[7] Retrieved from World Wide Web (Wikipedia), Jun 8, 2016
[8] Retrieved from World Wide Web (Wikipedia), Jun 8, 2016
Appendix
SQP
function NewFout = Heat_Exchanger_obj_sqp(x)
Fout = x(1)+x(2)+x(3);
function [c,ceq] =Heat_Exchanger_con_sqp(x)
ceq=0;
c = zeros(50,1); % Nonequality constraints
c(1) = 0.0025*(x(4)+x(6))  1;
c(2) = 0.0025*(x(4)+x(5)+x(7))  1;
c(3) = 0.01*(x(5)+x(8))  1;
c(4) = 100*x(1)x(1)*x(6)+833.33252*x(4)83333.333;
c(5) = x(2)*x(4)x(2)*x(7)1250*x(4)+1250*x(5);
c(6) = x(3)*x(5)x(3)*x(8)2500*x(5)+1250000;
%Included just 6 constraints, since the rest are the bounds on
%design variables
assignin('base','Constraint',c);
clear all; close all; clc;
format short
tic
%% SQP
lb = [100 1000 1000 10 10 10 10 10];
ub = [10000 10000 10000 1000 1000 1000 1000 1000];
% x0 = [550 1500 5000 200 300 200 300 400]  RUN 1
% x0 = [600 2000 6000 600 600 700 500 800]  RUN 2
% x0 = [300 1200 3000 450 550 650 450 600]  RUN 3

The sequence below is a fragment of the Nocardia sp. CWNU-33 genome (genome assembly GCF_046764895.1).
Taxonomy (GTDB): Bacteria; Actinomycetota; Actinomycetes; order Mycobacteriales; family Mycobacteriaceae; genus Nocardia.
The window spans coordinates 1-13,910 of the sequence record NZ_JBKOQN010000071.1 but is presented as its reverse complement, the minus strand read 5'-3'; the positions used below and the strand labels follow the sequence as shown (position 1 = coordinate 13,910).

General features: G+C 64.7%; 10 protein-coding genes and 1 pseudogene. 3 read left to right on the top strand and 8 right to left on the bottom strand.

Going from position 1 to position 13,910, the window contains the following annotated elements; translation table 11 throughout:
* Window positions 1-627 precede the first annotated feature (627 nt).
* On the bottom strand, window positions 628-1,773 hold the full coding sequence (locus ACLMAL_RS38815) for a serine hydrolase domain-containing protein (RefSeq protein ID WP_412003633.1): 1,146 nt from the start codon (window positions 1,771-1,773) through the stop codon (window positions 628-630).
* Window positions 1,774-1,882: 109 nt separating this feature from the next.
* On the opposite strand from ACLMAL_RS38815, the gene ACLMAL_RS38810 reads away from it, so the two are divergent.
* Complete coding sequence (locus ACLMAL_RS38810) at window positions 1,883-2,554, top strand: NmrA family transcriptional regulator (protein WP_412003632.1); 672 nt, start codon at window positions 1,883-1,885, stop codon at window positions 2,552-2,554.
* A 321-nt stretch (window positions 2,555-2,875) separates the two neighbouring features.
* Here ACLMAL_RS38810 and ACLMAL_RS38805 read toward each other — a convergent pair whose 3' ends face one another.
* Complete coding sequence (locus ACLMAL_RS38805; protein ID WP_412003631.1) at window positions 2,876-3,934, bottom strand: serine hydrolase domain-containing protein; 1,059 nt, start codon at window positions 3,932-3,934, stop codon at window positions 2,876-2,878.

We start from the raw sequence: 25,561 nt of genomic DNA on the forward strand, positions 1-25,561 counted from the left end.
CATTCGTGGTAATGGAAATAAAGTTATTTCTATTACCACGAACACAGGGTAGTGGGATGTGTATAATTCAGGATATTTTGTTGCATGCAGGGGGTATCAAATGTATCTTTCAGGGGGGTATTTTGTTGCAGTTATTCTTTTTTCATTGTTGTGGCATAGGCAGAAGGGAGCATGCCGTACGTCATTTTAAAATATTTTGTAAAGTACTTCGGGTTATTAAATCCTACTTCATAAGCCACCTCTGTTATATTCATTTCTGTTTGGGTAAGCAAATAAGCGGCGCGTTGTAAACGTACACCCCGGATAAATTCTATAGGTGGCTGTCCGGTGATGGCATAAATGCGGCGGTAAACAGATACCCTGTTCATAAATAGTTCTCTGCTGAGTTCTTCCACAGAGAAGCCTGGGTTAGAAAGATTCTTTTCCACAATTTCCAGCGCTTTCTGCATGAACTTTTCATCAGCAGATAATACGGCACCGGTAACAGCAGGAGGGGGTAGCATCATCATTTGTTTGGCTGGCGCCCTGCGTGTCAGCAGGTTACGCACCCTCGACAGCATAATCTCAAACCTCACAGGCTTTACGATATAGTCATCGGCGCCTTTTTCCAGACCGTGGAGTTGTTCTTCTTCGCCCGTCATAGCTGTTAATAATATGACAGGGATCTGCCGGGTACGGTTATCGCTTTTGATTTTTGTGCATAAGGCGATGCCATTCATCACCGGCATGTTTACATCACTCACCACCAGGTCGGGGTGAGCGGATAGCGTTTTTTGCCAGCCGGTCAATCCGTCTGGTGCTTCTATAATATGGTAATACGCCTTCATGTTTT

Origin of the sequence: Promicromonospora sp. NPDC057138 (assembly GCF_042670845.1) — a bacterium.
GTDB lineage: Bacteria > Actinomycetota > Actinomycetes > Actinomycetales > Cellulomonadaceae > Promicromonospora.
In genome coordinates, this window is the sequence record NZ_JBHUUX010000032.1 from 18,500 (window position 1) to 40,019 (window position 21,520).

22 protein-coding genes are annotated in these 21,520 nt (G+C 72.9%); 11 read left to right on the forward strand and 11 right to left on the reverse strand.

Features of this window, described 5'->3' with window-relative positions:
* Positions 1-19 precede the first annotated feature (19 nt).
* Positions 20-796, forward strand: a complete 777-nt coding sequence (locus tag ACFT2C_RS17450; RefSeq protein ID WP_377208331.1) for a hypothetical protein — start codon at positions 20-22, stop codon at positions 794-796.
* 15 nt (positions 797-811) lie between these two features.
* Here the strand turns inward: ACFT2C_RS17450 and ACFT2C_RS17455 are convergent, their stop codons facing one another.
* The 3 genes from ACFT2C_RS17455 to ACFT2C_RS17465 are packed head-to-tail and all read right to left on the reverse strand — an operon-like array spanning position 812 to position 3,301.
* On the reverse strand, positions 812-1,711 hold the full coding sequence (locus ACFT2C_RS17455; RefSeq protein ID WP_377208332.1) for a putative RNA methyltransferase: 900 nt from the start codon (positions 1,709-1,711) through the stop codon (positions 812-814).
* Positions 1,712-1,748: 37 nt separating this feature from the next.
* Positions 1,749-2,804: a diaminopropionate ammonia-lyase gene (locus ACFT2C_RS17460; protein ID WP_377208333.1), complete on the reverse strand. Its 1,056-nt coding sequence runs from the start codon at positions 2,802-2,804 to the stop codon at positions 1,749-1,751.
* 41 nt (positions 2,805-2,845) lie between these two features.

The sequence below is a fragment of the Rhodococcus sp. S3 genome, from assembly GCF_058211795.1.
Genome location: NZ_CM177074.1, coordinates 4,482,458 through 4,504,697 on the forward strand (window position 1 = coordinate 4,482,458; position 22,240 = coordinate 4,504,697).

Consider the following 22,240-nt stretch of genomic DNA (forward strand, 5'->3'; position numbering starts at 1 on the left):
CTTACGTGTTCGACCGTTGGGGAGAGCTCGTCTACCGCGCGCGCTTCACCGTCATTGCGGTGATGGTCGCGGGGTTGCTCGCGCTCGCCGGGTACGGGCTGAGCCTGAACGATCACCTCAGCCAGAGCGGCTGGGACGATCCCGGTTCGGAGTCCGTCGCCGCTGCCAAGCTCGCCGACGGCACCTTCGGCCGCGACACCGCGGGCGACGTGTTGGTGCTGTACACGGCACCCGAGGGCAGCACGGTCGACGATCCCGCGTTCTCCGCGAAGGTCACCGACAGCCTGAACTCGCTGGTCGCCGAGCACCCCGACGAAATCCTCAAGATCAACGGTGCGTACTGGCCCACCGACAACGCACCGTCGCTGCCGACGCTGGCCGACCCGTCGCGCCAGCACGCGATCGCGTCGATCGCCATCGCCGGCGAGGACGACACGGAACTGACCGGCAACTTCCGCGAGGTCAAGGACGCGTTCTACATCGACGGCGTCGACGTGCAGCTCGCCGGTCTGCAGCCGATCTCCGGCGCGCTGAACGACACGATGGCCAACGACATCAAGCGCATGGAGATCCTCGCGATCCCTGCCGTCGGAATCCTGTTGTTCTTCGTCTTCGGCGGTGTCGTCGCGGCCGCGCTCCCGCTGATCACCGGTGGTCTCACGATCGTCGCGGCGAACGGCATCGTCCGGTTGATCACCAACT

Options = optimset('LargeScale','on','Display','iter','MaxIter',10000,'TolFun',1e20,'Tolcon',1e20,'TolX',1e5,'MaxFunEval',50000);
[X1,fval,exitflag,output]=fmincon(@Heat_Exchanger_obj_sqp,x0,[],[],[],[],lb,ub,@Heat_Exchanger_con_sqp,Options);
toc
PSO
function NewFout = Heat_Exchanger_obj_sqp(x)
Fout = x(1)+x(2)+x(3);
ceq = zeros(50,1); % Equality constraints
c = zeros(50,1); % Nonequality constraints
c(1) = 0.0025*(x(4)+x(6))  1;
c(2) = 0.0025*(x(4)+x(5)+x(7))  1;
c(3) = 0.01*(x(5)+x(8))  1;
c(4) = 100*x(1)x(1)*x(6)+833.33252*x(4)83333.333;
c(5) = x(2)*x(4)x(2)*x(7)1250*x(4)+1250*x(5);
c(6) = x(3)*x(5)x(3)*x(8)2500*x(5)+1250000;
%Included just 6 constraints, since the rest are the bounds on
%design variables
ceq = [];
SUM_OF_ALL_CONSTRAINT_VIOLATIONS = sum(c(find(c>0)));
assignin('base','cons',c);
Penalty = 10; % try: 10, 50, 100
if isempty(SUM_OF_ALL_CONSTRAINT_VIOLATIONS)
NewFout = Fout;
else
NewFout = (Fout) + Penalty*SUM_OF_ALL_CONSTRAINT_VIOLATIONS;
end
function [x,fval,exitflag,output] = pso(nvars,lb,ub)